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Visions of Gerard


Visions of Gerard

Visions of Gerard
First edition
Author Jack Kerouac
Country United States
Language English
Publisher Farrar, Straus and Company
Publication date
Media type Print (Hardback & Paperback)
Pages 144 pp
OCLC 22710206
813/.54 20
LC Class PS3521.E735 V47 1991
Preceded by Big Sur
Followed by Desolation Angels

Visions of Gerard is a 1963 novel by American Beat writer Jack Kerouac. It is the first volume in Kerouac's "Duluoz Legend". Unique among Kerouac's novels, Visions of Gerard focuses on the scenes and sensations of childhood as evidenced in the tragically short yet happy life of his older brother, Gerard. Kerouac paints a picture of the boy as a saint, who loves all creatures and teaches this doctrine to four-year-old Jack. Set in Kerouac's hometown of Lowell, Massachusetts, it is a beautiful but unsettling exploration of the meaning and precariousness of existence.[1]

Explanation of the novel's title

Throughout the novel, Jack explores perspective and interpretations of the world—existence, reality, illusion—and through the death of his older brother Gerard Jack realizes the Truth that has been passed on throughout history. The title is consistent with that of one of Kerouac's other character-studies, Visions of Cody, which centers on his experiences with Neal Cassady. The novel inspired the title of Bob Dylan's song "Visions of Johanna" from his 1966 album Blonde on Blonde.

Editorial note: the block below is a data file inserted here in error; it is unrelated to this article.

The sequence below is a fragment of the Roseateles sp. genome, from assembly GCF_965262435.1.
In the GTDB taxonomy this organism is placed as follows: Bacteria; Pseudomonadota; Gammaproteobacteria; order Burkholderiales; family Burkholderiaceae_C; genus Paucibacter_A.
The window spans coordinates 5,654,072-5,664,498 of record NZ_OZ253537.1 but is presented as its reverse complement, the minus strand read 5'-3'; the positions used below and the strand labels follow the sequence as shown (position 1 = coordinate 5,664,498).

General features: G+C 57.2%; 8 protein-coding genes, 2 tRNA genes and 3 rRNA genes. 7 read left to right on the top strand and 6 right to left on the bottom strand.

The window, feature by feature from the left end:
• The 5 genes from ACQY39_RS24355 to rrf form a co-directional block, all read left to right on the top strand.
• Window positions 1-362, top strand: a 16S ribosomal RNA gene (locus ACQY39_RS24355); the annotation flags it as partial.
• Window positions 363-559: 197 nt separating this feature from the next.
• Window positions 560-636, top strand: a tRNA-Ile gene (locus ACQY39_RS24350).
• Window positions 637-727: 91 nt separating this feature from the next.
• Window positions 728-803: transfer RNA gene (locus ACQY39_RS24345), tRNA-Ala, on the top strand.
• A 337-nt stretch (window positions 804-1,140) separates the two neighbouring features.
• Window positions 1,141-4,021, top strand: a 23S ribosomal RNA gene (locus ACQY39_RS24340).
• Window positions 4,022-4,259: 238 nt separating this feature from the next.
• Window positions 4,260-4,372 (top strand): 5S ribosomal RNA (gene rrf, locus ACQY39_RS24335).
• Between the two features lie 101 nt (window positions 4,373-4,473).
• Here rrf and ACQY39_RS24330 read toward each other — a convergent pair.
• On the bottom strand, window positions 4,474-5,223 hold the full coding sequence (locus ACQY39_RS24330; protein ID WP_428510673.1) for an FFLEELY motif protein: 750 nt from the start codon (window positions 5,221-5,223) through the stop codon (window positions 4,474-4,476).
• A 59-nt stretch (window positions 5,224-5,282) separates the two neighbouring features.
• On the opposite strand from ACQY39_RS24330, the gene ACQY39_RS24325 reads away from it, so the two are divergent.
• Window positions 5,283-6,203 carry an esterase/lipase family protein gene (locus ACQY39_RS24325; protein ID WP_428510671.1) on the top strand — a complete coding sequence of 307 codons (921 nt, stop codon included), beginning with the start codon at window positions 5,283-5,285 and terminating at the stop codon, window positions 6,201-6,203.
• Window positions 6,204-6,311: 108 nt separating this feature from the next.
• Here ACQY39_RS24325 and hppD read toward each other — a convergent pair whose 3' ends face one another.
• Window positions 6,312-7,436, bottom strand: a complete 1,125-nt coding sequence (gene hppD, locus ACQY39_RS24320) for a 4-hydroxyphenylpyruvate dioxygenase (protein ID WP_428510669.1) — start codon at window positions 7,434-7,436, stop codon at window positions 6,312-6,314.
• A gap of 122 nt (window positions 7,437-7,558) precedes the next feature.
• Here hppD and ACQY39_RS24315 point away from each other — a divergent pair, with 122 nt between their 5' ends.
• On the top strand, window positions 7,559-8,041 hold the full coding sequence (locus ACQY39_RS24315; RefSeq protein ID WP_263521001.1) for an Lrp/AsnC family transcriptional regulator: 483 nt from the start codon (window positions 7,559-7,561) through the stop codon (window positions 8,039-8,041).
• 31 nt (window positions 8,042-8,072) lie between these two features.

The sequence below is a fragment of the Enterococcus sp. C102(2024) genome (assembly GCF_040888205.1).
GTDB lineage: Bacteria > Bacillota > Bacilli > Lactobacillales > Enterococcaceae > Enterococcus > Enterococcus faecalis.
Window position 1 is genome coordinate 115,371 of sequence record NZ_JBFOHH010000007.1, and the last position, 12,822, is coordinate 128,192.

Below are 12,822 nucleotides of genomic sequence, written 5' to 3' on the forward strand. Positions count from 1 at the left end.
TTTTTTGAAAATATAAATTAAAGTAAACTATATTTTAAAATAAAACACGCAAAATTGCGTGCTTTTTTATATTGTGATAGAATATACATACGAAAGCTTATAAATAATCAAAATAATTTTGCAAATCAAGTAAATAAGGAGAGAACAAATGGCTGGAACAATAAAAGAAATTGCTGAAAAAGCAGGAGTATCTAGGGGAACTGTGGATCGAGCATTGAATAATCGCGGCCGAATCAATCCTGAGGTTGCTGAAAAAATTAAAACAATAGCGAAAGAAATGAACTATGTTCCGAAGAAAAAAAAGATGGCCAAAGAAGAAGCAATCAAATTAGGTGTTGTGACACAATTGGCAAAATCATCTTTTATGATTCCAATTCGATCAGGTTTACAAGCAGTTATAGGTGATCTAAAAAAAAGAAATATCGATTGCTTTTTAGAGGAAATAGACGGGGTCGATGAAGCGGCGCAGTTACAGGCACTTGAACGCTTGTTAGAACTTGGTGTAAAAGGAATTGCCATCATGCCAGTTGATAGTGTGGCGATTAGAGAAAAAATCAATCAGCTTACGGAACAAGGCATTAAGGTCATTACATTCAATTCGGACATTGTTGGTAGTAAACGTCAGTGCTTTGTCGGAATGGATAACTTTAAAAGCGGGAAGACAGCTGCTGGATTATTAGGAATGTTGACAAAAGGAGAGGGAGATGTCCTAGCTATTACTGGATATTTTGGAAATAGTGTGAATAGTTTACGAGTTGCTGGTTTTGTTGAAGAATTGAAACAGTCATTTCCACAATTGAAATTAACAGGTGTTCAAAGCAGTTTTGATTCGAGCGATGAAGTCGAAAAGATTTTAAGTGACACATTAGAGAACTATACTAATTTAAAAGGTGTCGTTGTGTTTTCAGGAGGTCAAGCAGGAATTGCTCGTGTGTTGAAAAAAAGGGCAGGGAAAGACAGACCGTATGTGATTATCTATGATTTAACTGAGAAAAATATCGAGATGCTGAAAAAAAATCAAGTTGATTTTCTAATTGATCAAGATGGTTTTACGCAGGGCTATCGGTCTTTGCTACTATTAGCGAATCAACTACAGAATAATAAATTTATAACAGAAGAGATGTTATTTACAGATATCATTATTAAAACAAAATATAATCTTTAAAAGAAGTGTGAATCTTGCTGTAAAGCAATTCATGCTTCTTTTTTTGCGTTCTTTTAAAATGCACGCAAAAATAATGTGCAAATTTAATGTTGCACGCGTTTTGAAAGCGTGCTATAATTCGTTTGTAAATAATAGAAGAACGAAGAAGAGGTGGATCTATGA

Character list

Kerouac often based his fictional characters on friends and family.[2]

"Because of the objections of my early publishers I was not allowed to use the same personae names in each work." [3]
Real-life person Character name
Jack Kerouac Jack Duluoz
Leo Kerouac Emil "Pop" Duluoz
Gerard Kerouac Gerard Duluoz
Gabrielle Kerouac Ange Duluoz


  1. ^ McLaughlin, K., 'Jack Kerouac's Visions of Gerard', in Wills, D. (ed.) Beatdom Vol. 4 (Mauling Press: Dundee, 2009)
  2. ^ Who’s Who: A Guide to Kerouac’s Characters
  3. ^ Kerouac, Jack. Visions of Cody. London and New York: Penguin Books Ltd. 1993.

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